It may be a rematch, but the Biden-Trump debate is anything but a rerun | CNN Politics (2024)


The historic rematch between Joe Biden and Donald Trump is anything but a rerun, with their first presidential debate next week set to showcase a vastly different set of issues driving their bitter duel for the White House.

It feels like an upside-down lifetime ago since the pair last appeared together on a debate stage. The coronavirus pandemic was raging in the fall of 2020 and Trump’s chaotic presidency was at the center of it all. Now, Biden’s record is under the microscope in equal measure, even as he still presents himself as a safer alternative.

In the Biden-Trump sequel, an entirely new set of fights have been brewing on the campaign trail and in TV ads that offer a glimpse into at least some of the arguments likely to be aired when the two come face-to-face Thursday at the CNN debate in Atlanta.

To voters in Wisconsin this week, Trump delivered a stark warning about an unstable world and, in his view, an unstable Biden presidency, saying: “We’re going to end up in World War III with this person. He’s the worst president ever.”

A new Biden ad minces no words about Trump’s May conviction on 34 felony counts: “This election is between a convicted criminal who is out for only himself and a president who is fighting for your family,” the narrator declares in the spot, which is part of a $50 million advertising campaign.

Biden:President Joe Biden and former President Donald Trump. AFP/Getty Images Related article How Biden and Trump are preparing for their first presidential debate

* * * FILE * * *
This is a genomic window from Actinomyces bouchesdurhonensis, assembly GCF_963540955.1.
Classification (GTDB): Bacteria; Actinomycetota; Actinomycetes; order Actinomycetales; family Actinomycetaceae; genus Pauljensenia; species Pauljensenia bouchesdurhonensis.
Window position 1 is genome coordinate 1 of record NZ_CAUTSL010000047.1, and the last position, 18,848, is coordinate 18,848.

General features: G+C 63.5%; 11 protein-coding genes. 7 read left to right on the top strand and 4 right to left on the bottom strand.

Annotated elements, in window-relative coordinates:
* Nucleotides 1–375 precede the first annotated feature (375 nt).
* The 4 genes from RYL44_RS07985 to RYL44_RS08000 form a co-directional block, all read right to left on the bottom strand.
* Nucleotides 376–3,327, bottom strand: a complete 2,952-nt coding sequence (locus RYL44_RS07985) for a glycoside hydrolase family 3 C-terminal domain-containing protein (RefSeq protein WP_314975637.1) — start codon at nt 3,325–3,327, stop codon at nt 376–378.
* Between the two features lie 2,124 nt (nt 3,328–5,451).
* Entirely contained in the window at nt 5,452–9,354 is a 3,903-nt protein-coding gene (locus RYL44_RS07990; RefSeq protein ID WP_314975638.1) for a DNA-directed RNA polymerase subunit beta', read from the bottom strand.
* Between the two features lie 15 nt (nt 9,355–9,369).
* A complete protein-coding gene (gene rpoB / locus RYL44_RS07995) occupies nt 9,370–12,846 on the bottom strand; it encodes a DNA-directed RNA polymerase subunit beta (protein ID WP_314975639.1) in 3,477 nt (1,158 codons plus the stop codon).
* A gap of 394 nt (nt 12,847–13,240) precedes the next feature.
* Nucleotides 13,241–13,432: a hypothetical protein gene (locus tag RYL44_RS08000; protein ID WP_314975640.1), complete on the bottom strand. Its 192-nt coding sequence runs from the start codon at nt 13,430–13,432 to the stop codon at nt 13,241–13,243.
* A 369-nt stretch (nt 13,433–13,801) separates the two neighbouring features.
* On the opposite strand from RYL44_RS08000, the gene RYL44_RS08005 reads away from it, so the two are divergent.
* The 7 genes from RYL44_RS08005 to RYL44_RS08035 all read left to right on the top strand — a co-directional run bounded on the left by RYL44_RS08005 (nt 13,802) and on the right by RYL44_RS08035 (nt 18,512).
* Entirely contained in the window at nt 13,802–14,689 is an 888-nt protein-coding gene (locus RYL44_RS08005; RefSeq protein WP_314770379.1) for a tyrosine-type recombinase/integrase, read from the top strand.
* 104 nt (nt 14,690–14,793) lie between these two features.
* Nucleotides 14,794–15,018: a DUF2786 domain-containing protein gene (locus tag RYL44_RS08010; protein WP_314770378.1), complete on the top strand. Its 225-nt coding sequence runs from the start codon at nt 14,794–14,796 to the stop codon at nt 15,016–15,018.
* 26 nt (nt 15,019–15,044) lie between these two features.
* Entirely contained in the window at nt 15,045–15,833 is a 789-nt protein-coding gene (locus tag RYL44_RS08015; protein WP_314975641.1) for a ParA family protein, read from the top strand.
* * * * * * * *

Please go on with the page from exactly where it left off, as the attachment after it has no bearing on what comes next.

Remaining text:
The competing messages not only crystallize the theory of the case for the two rivals, but underscore just how much the country, the world and, yes, the candidates themselves have changed in the past four years.

From a violent insurrection and the lingering fallout over election integrity, to a new fight over abortion rights after the Supreme Court overturned Roe v. Wade, to Russia’s war with Ukraine and boiling turmoil in the Middle East, to the very stark question of America’s role in the world, the 2024 campaign is about very different things despite the same candidates’ names on the ballot.

For all those distinct issues and more, the economy and immigration consistently rank among the chief concerns of voters. And inflation, a challenge that has complicated Biden’s economic argument, is sure to be at the center of it all.

Against that backdrop, Republicans and Democrats have both asked voters leading into the first debate: Are Americans better off now than they were four years ago? The question has become a Rorschach test for partisans, with both sides hoping their candidate can make a winning argument Thursday.

Rep. Mike Waltz, a Florida Republican, said Thursday that with the Middle East “on fire,” Trump can make the case that he left office with greater global security.

“That’s the thing you’re going to see coming out in this debate: What was the world like under Trump?” Waltz said on CNN. “And what’s it like now with chaos under Joe Biden.”

Democrats have countered by reminding voters of the disorder that engulfed the Trump White House, particularly during the final year of his presidency. A new Biden campaign ad, which is airing in English and Spanish during the Copa América soccer tournament, begins with images of vacant arenas and closed businesses.

“Four years ago, we were shut down. Stadiums were empty. Trump failed us,” a narrator says. “But then, Joe Biden took over.”

The age factor

Whether it’s Trump, 78, or Biden, 81, the winner will be the oldest president to be sworn in on Inauguration Day – leaving age and fitness for office among the defining questions in the race.